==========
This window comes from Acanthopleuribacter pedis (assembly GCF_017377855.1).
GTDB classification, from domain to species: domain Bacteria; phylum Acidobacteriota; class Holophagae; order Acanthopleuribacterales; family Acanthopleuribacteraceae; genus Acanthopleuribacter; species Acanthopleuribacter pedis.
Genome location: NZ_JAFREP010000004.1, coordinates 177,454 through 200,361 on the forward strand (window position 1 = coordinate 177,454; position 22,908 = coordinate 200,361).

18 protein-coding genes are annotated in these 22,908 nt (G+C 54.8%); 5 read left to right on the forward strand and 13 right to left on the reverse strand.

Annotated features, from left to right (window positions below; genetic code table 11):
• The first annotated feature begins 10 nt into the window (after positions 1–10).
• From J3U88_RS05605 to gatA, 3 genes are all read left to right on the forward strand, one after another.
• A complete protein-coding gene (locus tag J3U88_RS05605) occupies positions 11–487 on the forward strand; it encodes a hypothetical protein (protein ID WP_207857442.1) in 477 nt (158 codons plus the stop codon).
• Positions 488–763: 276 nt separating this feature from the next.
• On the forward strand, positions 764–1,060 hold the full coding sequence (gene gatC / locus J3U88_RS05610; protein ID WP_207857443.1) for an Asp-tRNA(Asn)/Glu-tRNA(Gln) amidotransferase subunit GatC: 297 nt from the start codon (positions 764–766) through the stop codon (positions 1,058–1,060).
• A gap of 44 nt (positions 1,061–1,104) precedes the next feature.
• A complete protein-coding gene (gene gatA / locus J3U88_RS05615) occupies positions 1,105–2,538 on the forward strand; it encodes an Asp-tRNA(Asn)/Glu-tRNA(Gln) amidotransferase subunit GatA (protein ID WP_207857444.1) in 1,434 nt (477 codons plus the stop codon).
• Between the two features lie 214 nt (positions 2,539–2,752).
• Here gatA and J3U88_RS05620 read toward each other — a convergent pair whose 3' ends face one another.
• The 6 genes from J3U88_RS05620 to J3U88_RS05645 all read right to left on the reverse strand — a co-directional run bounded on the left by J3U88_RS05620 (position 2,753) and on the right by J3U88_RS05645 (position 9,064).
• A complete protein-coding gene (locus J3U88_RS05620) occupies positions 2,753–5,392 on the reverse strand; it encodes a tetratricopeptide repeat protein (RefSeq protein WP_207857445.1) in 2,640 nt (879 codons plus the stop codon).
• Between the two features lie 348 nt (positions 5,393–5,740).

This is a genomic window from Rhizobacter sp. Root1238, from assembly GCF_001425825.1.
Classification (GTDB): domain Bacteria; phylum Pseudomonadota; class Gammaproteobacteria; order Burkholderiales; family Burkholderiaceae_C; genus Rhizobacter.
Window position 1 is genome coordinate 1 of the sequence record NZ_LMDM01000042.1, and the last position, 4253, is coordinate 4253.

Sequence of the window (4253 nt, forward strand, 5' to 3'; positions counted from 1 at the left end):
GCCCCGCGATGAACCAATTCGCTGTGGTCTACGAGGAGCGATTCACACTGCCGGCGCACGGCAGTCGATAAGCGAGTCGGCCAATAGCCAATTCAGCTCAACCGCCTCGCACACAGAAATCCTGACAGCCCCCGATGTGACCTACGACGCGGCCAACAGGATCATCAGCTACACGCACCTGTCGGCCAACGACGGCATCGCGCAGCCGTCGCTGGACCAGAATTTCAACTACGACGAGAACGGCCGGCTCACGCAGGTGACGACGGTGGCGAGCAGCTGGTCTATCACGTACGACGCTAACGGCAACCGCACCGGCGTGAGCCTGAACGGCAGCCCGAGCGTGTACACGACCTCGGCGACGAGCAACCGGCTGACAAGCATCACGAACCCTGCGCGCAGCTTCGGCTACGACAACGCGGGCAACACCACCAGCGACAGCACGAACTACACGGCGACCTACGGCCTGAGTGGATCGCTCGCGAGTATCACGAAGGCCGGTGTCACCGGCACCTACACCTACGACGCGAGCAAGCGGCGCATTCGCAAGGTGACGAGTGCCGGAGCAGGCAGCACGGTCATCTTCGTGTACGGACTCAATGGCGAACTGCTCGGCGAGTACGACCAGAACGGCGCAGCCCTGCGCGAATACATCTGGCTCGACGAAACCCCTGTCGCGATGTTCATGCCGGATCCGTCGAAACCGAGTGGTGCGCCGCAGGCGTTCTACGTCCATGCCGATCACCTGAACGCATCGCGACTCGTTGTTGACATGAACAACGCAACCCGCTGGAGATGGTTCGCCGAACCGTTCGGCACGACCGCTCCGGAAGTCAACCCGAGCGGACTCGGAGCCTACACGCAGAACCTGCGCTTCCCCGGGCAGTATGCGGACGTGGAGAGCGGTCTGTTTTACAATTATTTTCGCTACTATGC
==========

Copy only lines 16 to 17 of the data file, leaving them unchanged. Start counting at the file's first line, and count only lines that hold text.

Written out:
• A complete protein-coding gene (locus J3U88_RS05620) occupies positions 2,753–5,392 on the reverse strand; it encodes a tetratricopeptide repeat protein (RefSeq protein WP_207857445.1) in 2,640 nt (879 codons plus the stop codon).
• Between the two features lie 348 nt (positions 5,393–5,740).